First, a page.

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Laurel proves Hardy after disaster delays
A STATUE of Stan Laurel has finally arrived in the region after being delayed by a series of natural disasters in Asia.
The life-sized statue was being built in a foundry in China when this year’s earthquake hit the country, and was caught up in a typhoon as it was transported 11,500 miles from Asia to England.
It is now safely in storage ahead of being put up in Bishop Auckland town centre.
The actor and comedian, who rose to fame with partner Oliver Hardy in the Twenties, lived and went to school in the town.
Artist Bob Olley, who created the statue, travelled to the Chinese province of Chengdu to see workers at a foundry complete it.
In May, a fortnight after he left China, Mr Olley, from South Shields, South Tyneside, heard of the massive earthquake that hit the country, killing tens of thousands of people.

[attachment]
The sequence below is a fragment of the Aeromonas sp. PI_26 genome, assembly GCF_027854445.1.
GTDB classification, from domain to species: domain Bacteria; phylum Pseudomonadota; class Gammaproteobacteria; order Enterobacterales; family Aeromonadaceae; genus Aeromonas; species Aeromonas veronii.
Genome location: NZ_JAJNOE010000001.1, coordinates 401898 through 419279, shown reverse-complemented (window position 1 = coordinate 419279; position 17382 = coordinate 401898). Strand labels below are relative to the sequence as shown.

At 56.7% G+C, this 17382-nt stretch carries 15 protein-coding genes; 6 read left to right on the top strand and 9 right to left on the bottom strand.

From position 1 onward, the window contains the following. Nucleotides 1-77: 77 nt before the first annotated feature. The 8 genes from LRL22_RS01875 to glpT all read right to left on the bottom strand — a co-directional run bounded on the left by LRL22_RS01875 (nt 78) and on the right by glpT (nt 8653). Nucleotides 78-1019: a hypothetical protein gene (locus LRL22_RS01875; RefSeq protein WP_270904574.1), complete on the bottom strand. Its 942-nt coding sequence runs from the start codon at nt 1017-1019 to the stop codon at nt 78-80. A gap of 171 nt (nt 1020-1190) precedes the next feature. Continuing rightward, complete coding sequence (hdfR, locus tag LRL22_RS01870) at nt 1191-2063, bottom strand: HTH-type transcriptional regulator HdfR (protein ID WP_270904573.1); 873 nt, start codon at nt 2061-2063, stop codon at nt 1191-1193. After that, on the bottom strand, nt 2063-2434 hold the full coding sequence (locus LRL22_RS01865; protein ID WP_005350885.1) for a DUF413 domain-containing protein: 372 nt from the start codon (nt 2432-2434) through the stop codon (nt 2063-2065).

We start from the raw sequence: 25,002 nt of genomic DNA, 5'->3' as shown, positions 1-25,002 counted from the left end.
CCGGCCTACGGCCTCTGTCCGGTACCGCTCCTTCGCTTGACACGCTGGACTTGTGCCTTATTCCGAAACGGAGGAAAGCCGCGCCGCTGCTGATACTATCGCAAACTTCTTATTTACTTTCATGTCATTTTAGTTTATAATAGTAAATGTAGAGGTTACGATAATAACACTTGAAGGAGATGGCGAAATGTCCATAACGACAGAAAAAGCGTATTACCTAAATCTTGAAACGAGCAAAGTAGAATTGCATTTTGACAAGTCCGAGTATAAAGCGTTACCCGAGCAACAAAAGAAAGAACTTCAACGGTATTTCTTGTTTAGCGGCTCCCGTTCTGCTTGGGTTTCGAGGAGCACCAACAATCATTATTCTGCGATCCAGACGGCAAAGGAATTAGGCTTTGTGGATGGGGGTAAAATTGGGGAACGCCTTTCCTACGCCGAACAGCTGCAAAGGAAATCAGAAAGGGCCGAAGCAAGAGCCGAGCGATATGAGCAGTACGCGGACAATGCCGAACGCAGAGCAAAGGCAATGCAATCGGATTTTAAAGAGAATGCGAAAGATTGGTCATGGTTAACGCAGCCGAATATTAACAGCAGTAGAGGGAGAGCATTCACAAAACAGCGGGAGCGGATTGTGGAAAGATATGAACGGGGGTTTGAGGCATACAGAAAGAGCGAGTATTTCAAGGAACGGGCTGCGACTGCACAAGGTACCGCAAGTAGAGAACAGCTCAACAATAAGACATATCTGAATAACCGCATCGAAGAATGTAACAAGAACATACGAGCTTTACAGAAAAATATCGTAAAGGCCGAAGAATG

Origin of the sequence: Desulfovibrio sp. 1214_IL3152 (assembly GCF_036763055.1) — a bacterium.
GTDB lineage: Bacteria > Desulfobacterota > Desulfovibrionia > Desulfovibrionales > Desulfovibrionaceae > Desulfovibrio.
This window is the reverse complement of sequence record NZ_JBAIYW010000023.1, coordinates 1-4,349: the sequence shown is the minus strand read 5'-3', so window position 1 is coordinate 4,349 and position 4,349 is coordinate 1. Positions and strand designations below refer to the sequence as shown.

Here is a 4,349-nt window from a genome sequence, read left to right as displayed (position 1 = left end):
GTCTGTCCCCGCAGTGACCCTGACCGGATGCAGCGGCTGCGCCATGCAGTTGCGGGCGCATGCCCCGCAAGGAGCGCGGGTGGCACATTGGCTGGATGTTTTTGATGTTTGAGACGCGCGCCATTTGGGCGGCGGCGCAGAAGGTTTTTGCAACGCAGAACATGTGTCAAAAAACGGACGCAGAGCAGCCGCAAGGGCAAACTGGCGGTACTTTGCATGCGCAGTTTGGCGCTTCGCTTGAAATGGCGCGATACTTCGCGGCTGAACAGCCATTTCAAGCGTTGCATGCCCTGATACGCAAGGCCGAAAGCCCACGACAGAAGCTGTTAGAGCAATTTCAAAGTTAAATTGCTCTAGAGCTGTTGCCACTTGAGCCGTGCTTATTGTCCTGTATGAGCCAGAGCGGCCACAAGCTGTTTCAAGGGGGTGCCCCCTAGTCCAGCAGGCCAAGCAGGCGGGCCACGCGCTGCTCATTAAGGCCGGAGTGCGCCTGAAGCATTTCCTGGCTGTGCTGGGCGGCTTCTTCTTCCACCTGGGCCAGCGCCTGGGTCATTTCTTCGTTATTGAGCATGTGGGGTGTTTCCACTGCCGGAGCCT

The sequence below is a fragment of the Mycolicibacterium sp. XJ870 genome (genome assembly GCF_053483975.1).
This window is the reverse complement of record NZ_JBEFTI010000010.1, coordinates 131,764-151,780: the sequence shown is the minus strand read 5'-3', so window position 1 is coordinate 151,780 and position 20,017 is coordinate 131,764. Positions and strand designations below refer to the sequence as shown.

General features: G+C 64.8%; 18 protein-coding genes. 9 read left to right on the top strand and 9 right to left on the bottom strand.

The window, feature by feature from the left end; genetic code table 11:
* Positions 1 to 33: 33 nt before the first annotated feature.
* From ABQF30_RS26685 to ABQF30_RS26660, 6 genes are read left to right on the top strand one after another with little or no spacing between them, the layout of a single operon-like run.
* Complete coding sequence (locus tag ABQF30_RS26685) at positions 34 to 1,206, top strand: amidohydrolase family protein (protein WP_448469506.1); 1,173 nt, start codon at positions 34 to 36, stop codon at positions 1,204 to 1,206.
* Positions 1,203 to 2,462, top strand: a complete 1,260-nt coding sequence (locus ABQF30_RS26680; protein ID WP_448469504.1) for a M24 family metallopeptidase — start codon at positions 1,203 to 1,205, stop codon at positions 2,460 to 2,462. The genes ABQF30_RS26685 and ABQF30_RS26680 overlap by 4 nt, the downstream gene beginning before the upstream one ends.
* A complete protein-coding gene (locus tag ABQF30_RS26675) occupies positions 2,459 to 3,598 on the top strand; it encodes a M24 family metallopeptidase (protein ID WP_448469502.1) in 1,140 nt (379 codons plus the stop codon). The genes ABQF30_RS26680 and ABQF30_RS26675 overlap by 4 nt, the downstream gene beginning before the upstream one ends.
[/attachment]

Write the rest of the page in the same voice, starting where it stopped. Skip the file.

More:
He lost contact with the foundry for a number of days before he received an email saying all the staff and the statue were safe.
He said: “We did not lose that much time from the earthquake.
“The Chinese are brilliant at recovering and I cannot speak too highly of them. The quality of workmanship is excellent.”
Mr Olley paid tribute to the foundry workers by writing the word Chengdu next to his name on the statue.
He said: “It is nice to be standing next to Stan here in Bishop Auckland considering it could have been standing halfway round the world covered in rubble or water.”
The statue was put on a boat in Shanghai, where it braved a typhoon before it crossed the Indian Ocean and passed through the Suez Canal.
Peter Dunn, of Wear Valley District Council, said: “Stan Laurel is one of Bishop Auckland’s most famous sons and he is going into his rightful place at Theatre Corner, which was the Eden Theatre, where his father was manager.
“The people of Bishop Auckland will really look forward to seeing him for the first time and I am sure they will fall in love with him.”
The statue will be unveiled on Sunday morning.